Winston Churchill’s already ubiquitous face will soon fit neatly into our wallets as the Bank of England unveiled its brand new £5 note set to come into circulation in 2016.
The new design, which will replace one featuring Victorian prison reformer Elizabeth Fry, depicts the wartime leader against a backdrop of the Houses of Parliament with the quote ‘I have nothing to offer but blood, toil, tears and sweat’.
Although I have no problem with Churchill’s face adorning our currency or his continuing popularity amongst the British people I do think his new elevated status is more a sign of the times.
If it were not for his role in the Second World War, Churchill would have been a very forgettable politician. He crossed the floor twice, going from the Conservative party to the Liberals and back again in the first half of the 20th century and was briefly unseated by the only prohibitionist MP Britain has ever had in 1922. Despite being credited for victory in the forties, he was demoted from his position as First Lord of the Admiralty for the disastrous Gallipoli campaign in 1915-6 during the First World War.
He might have been crucial in the Second World War but his record is not spotless. No-one is perfect. Not even Winston Churchill.
It is also never fails to amuse me that he so often depicted as the icon of the anti EU lobby and UKIP’s campaign literature when he is quoted as saying this in Zurich in 1946:
“We must build a kind of United States of Europe. In this way only will hundreds of millions of toilers be able to regain the simple joys and hopes which make life worth living.”
But I digress. The inclusion of Churchill on the most widely distributed banknote in the UK demonstrates the country’s desperate need for a bit of security. Britain’s attachment to its ‘finest hour’ is fading but strong.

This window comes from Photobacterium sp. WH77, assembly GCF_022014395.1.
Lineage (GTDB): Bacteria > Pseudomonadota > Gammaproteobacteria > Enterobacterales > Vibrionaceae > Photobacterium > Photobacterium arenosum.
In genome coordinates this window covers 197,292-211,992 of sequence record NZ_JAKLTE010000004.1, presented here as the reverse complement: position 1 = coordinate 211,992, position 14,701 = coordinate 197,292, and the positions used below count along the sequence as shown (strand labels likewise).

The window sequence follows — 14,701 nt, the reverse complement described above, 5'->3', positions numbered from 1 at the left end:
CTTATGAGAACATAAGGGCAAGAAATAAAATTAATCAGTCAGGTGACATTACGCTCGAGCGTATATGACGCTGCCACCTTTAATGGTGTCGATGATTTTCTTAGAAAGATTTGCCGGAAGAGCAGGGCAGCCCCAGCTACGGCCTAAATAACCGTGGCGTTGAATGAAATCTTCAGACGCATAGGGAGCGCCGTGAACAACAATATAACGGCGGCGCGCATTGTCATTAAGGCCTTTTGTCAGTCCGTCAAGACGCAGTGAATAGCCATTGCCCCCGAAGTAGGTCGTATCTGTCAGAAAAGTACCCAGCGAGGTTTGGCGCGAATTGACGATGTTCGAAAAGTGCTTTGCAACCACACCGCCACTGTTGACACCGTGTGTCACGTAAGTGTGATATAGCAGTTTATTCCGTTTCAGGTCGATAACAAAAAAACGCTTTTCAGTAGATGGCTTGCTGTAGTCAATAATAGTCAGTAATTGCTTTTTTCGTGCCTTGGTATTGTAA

Over the course of the many, many snow days we’ve been subjected to this past year, regional- and even national- broadcasts have often resorted to portraying the atmosphere as a ‘blitz spirit’.
Because not being able to get to work is obviously comparable to living through an air raid every night.
With continued austerity, slow growth, bad politicians and terrible weather the British people are longing for a comfortable, face from the past to give them hope.
The rejection of Elizabeth Fry, currently the only woman apart from the Queen to be featured on the notes, is also telling.
She was a social reformer in the early nineteenth century who has been referred to in the past as the ‘angel of prisons’ for efforts to reform the prison system and make them humane. Given the revulsion and horror that convulsed parts of British society at even the idea of prisoners’ voting last year, the public zeitgeist is not really on her side.
But while I don’t object to Churchill being on the £5 notes I do think it is a shame Fry is being removed.
She is currently joined by Charles Darwin on £10 notes, Adam Smith (economist and author of The Wealth of Nations) on the £20 note and James Watt, Matthew Boulton (who invented the modern steam engine) and Sir John Houblon (the first governor on the Bank of England) on the £50 note.
These people are remembered (or not remembered often in the case of Fry and Houblon) for their country to Britain’s social and economic development. Whether or not Churchill ‘saved’ Britain, he did not change the way we think.
And thinking is in far too short supply today.
Fry was one of the very first social reformers in the nineteenth century which paved the way for the Welfare State created in the twentieth.
Darwin was part of the scientific wave which shrugged off religious explanations for the world and without him, we arguable may never have had modern geneticists.
Adam Smith is the so-called ‘Father of Economics’ as his book lay the foundations for laissez-faire economics which the modern subject is still heavily indebted too.
Watt and Boulton’s technical innovation catalysed the Industrial Revolution that made Britain the richest nation in the world for a very long time.
Houblon’s creation a central banking system which financed that Industrial Revolution and allowed it the breathing room to invest and expand.
We may owe Churchill a debt for keeping Britain ‘Great’. But Fry and her fellow socio-economic pioneers are owed it even more for making us ‘Great’ in the first place.
Courtesy of Caroline Mortimer